Among the types of individuals that can benefit from medical marijuana, cancer patients may be able to glean the most from the drug. The cannabis plant and its derivative can be used as complementary or alternative treatments for their disease.
The main cannabinoid (i.e., the marijuana compound) of the drug, THC, is the compound mainly responsible for the therapeutic effects. A study done by University of East Anglia in the UK (supported by previous research in Spain) confirmed how THC acted on cancer cell receptors and shrunk tumors. THC also reduces the chronic pain distinct to some types of cancer, as well as pacifying the nausea and vomiting side effects of chemotherapy. Read the rest of this entry
A number of studies reveal that cannabinoids—such as tetrahydrocannabinol (THC) found in medical marijuana—have the ability to reduce the size of cancer cells and even kill it. In one study, researchers administered THC into mice with human tumors. The result? THC caused the tumor to shrink. In another study, two human patients with dangerously aggressive brain tumors were given THC intercranially. Upon analysis, the same results as that of the mice were observed: a significant reduction in the size of the cancer cells. Read the rest of this entry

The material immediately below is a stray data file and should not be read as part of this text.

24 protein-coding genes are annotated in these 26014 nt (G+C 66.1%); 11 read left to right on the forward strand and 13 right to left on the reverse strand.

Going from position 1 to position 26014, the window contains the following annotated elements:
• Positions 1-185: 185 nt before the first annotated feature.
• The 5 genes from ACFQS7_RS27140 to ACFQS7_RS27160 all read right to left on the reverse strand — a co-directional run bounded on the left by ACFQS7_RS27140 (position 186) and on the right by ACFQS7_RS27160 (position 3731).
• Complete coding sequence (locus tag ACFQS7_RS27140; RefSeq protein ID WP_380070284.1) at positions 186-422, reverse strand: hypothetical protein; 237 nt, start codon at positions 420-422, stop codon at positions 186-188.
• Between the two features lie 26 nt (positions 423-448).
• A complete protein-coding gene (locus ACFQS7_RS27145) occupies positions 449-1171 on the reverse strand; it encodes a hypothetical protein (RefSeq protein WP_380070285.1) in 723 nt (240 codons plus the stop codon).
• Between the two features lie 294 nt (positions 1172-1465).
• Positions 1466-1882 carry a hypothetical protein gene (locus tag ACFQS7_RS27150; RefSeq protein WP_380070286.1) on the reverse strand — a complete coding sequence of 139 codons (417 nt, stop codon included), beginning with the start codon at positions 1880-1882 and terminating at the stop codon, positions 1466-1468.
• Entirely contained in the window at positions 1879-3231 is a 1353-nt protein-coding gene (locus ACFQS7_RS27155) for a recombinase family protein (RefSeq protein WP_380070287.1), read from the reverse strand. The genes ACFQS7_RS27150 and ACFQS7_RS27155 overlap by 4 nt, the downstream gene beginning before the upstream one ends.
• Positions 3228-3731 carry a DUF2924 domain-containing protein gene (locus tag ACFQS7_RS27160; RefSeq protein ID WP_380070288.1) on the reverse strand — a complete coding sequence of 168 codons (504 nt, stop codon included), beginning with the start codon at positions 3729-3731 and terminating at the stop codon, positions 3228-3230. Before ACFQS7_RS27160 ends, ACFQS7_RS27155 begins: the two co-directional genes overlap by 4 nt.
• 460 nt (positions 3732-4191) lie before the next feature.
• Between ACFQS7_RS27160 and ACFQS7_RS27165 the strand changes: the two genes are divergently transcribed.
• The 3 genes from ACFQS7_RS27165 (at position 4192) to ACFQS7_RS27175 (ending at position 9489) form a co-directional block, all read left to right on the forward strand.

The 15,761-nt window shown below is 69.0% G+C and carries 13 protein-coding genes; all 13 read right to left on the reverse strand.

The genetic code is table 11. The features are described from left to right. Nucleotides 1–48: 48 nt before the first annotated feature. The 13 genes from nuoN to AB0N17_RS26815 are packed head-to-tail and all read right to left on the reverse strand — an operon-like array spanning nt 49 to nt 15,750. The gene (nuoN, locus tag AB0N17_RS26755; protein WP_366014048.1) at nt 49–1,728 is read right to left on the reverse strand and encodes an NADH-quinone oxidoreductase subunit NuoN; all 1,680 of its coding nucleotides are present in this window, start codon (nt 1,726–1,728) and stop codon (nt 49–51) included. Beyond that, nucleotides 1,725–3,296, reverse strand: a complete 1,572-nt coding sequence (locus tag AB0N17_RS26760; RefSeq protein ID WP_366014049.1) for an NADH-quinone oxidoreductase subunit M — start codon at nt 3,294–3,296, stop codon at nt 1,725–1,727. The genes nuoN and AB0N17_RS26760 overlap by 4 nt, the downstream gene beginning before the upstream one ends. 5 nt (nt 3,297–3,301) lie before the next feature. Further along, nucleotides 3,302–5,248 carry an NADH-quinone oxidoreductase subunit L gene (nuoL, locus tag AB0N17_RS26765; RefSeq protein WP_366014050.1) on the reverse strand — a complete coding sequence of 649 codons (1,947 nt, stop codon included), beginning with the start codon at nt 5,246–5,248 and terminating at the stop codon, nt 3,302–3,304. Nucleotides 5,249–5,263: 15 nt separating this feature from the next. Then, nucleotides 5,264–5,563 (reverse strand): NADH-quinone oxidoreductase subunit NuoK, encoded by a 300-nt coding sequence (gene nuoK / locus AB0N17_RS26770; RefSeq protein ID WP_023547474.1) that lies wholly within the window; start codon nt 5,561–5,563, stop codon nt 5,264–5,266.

Like any other business, security becomes an issue when you operate medicinal marijuana dispensaries, especially since your products are highly valuable and possibly addictive. Your business can be a high-risk target for petty delinquencies and grave crimes alike. Crime rates of break-ins involving marijuana dispensaries are even getting higher in some states, and suspects range from troublesome youths to organized cartels.
With these threats proliferating, how can you protect your valuable investment? How can you make sure your products are secure so that those who really need them can acquire their prescriptions? Consider these three tips to maintain your dispensary’s security. Read the rest of this entry
With more and more states legalizing the use of medical marijuana, cannabis dispensaries have become one of the hottest business opportunities today. If you plan on opening one yourself, be sure to heed these crucial tips:
Lower Cultivation Expenses
Marijuana leaves are the bread and butter of any dispensary, but you have to grow the plants first. That doesn’t mean you need to buy a plot of land, though, which is very expensive. Many operators, especially in urban areas, use warehouses instead to cultivate marijuana, thereby reducing operating costs. Read the rest of this entry